Meaning of BLACK in English

BLACK

/ blæk; NAmE / adjective , noun , verb

■ adjective

( black·er , black·est )

COLOUR

1.

having the very darkest colour, like night or coal :

a shiny black car

black storm clouds

WITH NO LIGHT

2.

without light; completely dark :

a black night

PEOPLE

3.

(also Black ) belonging to a race of people who have dark skin; connected with black people :

a black woman writer

black culture

HELP NOTE : Black is the word most widely used and generally accepted in Britain. In the US the currently accepted term is African American .

TEA / COFFEE

4.

without milk :

Two black coffees, please.

—compare white

DIRTY

5.

very dirty; covered with dirt :

chimneys black with smoke

Go and wash your hands; they're absolutely black!

ANGRY

6.

full of anger or hatred :

She's been in a really black mood all day.

Rory shot her a black look.

DEPRESSING

7.

without hope; very depressing :

The future looks pretty black.

It's been another black day for the north-east with the announcement of further job losses.

EVIL

8.

( literary ) evil or immoral :

black deeds / lies

HUMOUR

9.

dealing with unpleasant or terrible things, such as murder, in a humorous way :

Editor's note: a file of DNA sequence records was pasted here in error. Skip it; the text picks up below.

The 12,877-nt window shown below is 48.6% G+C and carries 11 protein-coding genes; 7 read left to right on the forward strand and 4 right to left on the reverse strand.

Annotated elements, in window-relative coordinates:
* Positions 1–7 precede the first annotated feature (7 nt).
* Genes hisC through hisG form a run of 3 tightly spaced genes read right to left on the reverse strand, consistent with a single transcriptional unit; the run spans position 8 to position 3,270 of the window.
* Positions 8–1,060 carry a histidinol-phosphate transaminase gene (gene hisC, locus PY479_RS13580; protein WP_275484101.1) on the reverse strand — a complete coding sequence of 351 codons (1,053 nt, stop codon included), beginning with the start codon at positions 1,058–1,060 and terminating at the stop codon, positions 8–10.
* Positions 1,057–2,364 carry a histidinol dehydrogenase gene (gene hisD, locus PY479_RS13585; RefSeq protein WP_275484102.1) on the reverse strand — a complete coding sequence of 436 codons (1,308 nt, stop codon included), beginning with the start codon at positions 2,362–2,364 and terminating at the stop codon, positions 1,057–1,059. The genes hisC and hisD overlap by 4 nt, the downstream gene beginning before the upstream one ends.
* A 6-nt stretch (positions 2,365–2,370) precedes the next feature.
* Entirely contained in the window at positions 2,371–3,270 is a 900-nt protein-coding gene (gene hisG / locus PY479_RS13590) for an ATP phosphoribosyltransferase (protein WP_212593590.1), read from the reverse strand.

'Good place to bury the bodies,' she joked with black humour .

The play is a black comedy .

►  black·ness noun [ U , sing. ]:

She peered out into the blackness of the night.

IDIOMS

- (beat sb) black and blue

- not as black as he / she / it is painted

—more at pot noun

■ noun

COLOUR

1.

[ U ] the very darkest colour, like night or coal :

the black of the night sky

Everyone at the funeral was dressed in black.

PEOPLE

2.

(also Black ) [ C , usually pl. ] a member of a race of people who have dark skin

HELP NOTE : In this meaning black is more common in the plural. It can sound offensive in the singular. Instead, you can use the adjective ('a black man / woman') or, in the US, African American .

IDIOMS

- be in the black

- black and white

- in black and white

- (in) black and white

■ verb [ vn ]

1.

( BrE ) to refuse to deal with goods or to do business with sb as a political protest

SYN boycott :

The unions have blacked all imports from the country.

2.

to make sth black

SYN blacken

PHRASAL VERBS

- black out

- black sth out

••

WORD ORIGIN

Old English blæc , of Germanic origin.

Oxford Advanced Learner's English Dictionary.      Оксфордский английский словарь для изучающик язык на продвинутом уровне.